[How Fiction Works] seems very humble, helpful, and earnest in its endeavors. Though that didn’t stop Walter Kirn from painting you as the world’s greatest snob in The Times.Well done.
I was bemused by the Walter Kirn attack — that’s diplomatese for “I wanted him dead and bound in the trunk of a Lincoln Town Car.” It was the purest American anti-intellectualism: Fiction, he claimed, is about noise on the streets, not words on the page, because words on the page mean ... the library. And that is where I spend all my time, apparently. His review traded in the coarsest binarisms: On one side, according to Kirn, there are [Henry] James and Flaubert, tortured and isolated souls, who spent their lives rubbing nouns and adjectives together in onanistic bliss, and on the other side, there is ... none other than David Foster Wallace! Does Kirn think Wallace did not spend Jamesian amounts of time and energy rubbing together exquisite nouns and adjectives? Of course, he did. Writers who care about language care about such things as nouns and adjectival phrases. They aren’t cowboys — at least, not on the page.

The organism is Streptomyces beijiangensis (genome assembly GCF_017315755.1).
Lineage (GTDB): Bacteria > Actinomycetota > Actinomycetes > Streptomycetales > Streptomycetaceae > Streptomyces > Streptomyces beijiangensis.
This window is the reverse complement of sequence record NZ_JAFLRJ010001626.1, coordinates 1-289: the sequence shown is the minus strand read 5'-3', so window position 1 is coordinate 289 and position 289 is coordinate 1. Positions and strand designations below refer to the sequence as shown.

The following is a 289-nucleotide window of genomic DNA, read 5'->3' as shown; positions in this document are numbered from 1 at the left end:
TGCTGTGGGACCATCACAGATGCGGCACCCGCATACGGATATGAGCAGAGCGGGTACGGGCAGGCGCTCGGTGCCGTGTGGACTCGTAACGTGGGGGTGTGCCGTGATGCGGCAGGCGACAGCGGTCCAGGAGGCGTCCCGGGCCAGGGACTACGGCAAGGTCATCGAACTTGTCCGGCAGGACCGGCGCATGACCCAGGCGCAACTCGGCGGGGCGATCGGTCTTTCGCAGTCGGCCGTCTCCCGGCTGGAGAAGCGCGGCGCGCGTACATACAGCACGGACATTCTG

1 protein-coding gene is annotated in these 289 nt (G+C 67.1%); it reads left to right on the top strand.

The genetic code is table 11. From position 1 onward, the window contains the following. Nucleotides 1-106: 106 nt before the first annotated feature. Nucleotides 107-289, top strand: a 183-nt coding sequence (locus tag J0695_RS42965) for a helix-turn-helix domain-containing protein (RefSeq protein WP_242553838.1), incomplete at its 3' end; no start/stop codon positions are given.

And then there were all the silly things he said about my having a Burberry coat. Alas, he revealed much more about his own social anxieties than he did about my criticism.
Thursday, October 08, 2009
Nice article and interview in the LA Weekly:
Thus blogged Anderson ... on or about Thursday, October 08, 2009